Should LVMH Buy Tiffany & Co?


A deal is in the works… But nothing’s set in stone just yet. At the end of last month, French conglomerate LVMH confirmed that it was in talks to buy Tiffany & Co, the quintessential American jeweler. LVMH, headed by Bernard Arnault, offered Tiffany a takeover approach about $120 a share, which translates to a $14.5 billion bid. As a whole, LVMH is currently valued at about $220 billion.

This offer is more than Tiffany’s current market value, which is about $12 billion. Still, Tiffany’s isn’t sold on the idea just yet. As Reuters reported yesterday, investors in Tiffany are hoping for a higher offer. On the other side, LVMH shareholders need more evidence in Tiffany’s potential to boost revenue to justify the offer. LVMH needs to come up with a plan that would significantly boost Tiffany’s slowing revenue. (Tiffany’s sales have been lackluster for the past few years, despite new campaigns aimed at millennials). Basically, Tiffany would require a major revamp.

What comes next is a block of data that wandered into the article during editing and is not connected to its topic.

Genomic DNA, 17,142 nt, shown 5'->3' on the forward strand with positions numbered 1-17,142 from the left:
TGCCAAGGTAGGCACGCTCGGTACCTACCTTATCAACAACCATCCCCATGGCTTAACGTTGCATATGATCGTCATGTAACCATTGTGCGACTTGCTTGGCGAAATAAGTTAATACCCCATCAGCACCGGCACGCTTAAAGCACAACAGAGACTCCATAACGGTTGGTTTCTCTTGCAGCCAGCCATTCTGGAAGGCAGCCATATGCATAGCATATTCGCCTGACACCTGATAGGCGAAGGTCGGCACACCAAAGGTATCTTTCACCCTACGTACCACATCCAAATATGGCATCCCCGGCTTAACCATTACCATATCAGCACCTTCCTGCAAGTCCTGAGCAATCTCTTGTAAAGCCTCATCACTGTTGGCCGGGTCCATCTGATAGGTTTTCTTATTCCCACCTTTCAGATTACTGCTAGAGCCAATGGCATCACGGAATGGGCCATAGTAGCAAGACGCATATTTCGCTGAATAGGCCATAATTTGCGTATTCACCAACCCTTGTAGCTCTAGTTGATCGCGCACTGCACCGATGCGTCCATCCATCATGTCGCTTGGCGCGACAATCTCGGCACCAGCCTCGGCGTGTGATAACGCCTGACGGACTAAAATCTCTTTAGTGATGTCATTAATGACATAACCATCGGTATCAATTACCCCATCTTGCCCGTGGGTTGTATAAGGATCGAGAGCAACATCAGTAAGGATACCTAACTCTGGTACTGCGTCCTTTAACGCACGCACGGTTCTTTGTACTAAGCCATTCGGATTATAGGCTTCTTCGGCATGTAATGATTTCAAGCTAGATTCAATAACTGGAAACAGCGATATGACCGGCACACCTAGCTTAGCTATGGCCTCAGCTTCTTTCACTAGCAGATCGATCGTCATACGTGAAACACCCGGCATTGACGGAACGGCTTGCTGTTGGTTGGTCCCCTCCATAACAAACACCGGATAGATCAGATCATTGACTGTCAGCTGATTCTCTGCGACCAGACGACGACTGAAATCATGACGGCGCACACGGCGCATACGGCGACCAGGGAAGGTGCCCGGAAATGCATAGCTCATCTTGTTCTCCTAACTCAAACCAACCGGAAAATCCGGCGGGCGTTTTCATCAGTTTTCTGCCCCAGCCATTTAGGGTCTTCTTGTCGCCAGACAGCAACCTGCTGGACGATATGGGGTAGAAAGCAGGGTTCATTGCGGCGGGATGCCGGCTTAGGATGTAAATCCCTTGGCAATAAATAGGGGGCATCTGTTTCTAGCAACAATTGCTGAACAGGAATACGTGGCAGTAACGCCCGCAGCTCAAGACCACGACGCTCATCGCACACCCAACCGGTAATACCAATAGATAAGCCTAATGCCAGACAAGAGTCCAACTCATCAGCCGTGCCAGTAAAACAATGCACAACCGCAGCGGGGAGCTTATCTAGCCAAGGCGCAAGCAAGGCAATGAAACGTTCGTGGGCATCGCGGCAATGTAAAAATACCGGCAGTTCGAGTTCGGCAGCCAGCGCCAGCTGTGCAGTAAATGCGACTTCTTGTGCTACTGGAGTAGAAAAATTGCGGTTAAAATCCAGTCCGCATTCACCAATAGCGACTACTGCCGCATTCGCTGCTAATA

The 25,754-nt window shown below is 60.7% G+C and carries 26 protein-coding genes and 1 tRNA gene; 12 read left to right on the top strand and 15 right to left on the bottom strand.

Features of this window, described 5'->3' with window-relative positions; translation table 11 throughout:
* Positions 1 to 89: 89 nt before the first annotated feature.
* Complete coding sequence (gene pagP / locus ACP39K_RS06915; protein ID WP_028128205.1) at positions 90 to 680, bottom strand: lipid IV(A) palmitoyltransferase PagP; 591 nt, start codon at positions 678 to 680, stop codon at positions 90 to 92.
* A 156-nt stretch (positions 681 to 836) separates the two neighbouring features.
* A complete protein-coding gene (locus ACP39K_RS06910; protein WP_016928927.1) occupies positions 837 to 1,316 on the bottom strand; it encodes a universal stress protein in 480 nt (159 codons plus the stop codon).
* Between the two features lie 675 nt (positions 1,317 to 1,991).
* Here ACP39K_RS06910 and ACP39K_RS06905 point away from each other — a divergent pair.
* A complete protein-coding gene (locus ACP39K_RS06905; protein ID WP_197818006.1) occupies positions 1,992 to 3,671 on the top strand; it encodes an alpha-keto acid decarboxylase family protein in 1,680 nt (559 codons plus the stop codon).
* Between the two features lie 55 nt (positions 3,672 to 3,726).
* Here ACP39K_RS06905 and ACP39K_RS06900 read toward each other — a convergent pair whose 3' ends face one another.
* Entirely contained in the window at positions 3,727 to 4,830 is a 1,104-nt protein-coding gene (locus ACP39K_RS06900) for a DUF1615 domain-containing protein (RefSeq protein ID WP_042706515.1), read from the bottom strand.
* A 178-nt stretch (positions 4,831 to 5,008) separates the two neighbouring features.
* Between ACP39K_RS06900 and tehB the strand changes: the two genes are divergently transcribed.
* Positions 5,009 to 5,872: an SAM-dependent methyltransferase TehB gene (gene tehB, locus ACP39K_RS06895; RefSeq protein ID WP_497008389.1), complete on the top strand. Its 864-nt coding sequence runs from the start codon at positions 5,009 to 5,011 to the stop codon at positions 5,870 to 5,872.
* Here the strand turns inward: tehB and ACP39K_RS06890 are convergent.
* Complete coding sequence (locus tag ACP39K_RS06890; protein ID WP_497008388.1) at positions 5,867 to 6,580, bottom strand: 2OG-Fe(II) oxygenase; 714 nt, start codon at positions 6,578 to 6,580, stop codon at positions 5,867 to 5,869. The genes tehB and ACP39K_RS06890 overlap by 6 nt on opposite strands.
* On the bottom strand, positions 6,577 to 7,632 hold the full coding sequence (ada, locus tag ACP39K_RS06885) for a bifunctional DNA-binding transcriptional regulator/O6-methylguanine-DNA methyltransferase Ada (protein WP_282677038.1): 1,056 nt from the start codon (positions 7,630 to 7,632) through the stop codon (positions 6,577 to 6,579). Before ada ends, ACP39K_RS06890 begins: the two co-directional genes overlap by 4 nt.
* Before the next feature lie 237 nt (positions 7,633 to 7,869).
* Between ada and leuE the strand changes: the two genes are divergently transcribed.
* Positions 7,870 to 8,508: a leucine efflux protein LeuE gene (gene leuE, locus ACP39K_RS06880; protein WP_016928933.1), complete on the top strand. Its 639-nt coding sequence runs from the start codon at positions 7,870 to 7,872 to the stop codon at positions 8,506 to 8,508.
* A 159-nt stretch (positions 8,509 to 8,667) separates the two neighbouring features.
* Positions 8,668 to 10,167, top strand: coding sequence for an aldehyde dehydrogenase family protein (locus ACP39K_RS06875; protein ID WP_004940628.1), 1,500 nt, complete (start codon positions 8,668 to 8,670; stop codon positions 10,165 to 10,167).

What does LVMH get out of a potential deal? Well, more hands in the jewelry market, in addition to the acquisition of a classic U.S. brand. As the Wall Street Journal pointed out, while LVMH is spread throughout the luxury market, its jewelry brands are limited to Bulgari, as well as watchmakers TagHeuer and Hublot.

As for Tiffany? Well, it’s struggling, and might need some external help in order to thrive in today’s market; naturally, LVMH has considerable resources for that sort of turnaround. But there are also cultural factors to take into account: Tiffany is an American icon, for instance, so how would consumers feel about a French company taking over? Plus, there’s something about independent brands in this day and age that still attracts consumers—the idea of a plucky underdog of sorts competing with large conglomerates. Tiffany, of course, would lose that air of independence.


What do you think: Should LVMH buy Tiffany? Let’s discuss below!

Read related articles below:

Is the Worst Over or Yet to Come for Tiffany and Co?
Luxury in the Age of Millennials
Tiffany & Co. Rebrands for Millennials


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